J. C. Ryle on Belief as a Mark of Regeneration

This post originally appeared at the Prydain website. It is republished here with Will Prydain’s permission.

Going a little further in Ryle’s Knots Untied, this is what the good Bishop had to say about belief as a mark of regeneration:

(2) Secondly, St. John says, “Whosoever believeth that Jesus is the Christ, is born of God.” (1 John v. 1.)

A regenerate man believes that Jesus Christ is the only Saviour by whom his soul can be pardoned and justified, that He is the Divine Person appointed and anointed by God the Father for this very purpose, and that beside Him there is no Saviour at all. In himself he sees nothing but unworthiness, but in Christ he sees ground for the fullest confidence, and trusting in Him he believes that his sins are all forgiven, and his iniquities all put away. He believes that for the sake of Christ’s finished work and death upon the cross he is reckoned righteous in God’s sight, and may look forward to death and judgment without alarm. He may have his fears and doubts. He may sometimes tell you he feels as if he had no faith at all. But ask him whether he is willing to trust in anything instead of Christ, and see what he will say. Ask him whether he will rest his hopes of eternal life on his own goodness, his own amendments, his prayers, his minister, his doings in church and out of church, either in whole or in part, and see what he will reply. Ask him whether he will give up Christ, and place his confidence in any other way of salvation. Depend upon it, he would say, that though he does feel weak and bad, he would not give up Christ for all the world. Depend upon it, he would say, he found a preciousness in Christ, a suitableness to his own soul in Christ that he found nowhere else, and that he must cling to Him. Reader, I place this mark before you. What would the Apostle say about you? Are you born again?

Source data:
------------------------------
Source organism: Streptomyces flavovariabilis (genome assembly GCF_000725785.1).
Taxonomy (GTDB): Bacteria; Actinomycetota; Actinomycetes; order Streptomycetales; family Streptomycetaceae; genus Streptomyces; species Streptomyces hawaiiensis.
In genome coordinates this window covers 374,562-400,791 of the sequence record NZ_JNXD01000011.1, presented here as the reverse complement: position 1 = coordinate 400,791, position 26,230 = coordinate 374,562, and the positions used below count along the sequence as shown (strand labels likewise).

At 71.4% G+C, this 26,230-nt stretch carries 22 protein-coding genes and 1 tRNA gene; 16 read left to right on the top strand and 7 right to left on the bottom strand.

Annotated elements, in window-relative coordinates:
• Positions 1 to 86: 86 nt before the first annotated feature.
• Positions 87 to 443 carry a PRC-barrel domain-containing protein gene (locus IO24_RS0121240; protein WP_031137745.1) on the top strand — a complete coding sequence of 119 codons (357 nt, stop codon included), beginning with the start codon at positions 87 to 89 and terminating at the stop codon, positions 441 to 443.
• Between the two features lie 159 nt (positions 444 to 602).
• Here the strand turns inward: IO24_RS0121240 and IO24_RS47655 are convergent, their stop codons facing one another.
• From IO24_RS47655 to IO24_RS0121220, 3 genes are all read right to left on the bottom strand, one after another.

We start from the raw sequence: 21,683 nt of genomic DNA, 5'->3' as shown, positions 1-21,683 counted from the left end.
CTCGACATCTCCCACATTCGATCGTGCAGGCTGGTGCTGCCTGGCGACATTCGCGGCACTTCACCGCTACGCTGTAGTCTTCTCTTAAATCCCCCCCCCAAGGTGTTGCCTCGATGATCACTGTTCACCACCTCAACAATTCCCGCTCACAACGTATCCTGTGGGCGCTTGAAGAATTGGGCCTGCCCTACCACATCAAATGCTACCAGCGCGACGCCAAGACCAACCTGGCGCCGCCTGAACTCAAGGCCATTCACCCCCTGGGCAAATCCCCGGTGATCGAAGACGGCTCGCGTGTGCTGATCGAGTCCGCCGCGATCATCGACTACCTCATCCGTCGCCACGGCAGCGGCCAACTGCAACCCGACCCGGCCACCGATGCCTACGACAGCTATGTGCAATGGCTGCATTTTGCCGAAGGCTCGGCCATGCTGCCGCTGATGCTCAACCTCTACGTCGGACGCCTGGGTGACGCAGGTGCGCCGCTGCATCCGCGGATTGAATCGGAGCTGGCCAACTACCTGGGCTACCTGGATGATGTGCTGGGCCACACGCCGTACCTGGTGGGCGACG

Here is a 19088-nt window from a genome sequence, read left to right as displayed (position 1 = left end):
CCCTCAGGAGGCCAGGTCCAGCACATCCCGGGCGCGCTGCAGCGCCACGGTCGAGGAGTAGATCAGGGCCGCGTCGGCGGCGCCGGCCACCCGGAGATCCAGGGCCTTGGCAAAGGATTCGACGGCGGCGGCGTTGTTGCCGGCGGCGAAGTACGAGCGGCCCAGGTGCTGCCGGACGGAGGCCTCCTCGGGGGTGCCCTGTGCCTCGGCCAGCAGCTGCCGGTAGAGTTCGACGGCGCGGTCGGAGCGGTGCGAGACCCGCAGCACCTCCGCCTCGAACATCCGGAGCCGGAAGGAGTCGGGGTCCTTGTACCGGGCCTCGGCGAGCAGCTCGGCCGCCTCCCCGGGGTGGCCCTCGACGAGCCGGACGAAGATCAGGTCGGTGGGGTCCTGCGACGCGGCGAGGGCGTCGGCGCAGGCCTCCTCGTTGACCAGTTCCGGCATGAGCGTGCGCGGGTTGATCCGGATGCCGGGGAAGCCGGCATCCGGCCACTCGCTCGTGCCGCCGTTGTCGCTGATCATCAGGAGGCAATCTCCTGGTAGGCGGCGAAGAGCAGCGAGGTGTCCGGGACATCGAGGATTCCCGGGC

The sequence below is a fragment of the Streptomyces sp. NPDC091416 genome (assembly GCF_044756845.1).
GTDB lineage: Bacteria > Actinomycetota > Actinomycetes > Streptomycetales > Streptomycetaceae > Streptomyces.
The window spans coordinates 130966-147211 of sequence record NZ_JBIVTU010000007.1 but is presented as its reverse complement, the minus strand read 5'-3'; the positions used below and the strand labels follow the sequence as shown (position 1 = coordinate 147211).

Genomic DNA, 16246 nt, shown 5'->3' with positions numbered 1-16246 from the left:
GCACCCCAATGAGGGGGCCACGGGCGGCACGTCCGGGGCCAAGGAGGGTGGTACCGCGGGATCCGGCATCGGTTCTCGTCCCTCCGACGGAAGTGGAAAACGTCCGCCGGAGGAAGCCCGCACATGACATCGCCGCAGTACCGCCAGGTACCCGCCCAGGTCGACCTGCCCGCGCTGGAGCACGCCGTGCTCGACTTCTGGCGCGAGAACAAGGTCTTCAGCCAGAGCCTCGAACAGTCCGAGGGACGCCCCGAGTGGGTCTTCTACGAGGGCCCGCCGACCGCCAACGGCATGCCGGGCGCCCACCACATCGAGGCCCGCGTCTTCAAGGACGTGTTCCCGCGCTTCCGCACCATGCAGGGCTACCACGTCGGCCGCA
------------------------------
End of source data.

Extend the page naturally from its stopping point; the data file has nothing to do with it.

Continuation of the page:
Next we will see what Ryle says about living righteously as a mark of regeneration.



Will Prydain lives in Birmingham, Alabama, and attends an Anglican church nearby. By conviction and training he tends to look at things from an evangelical, Reformed Anglican perspective.


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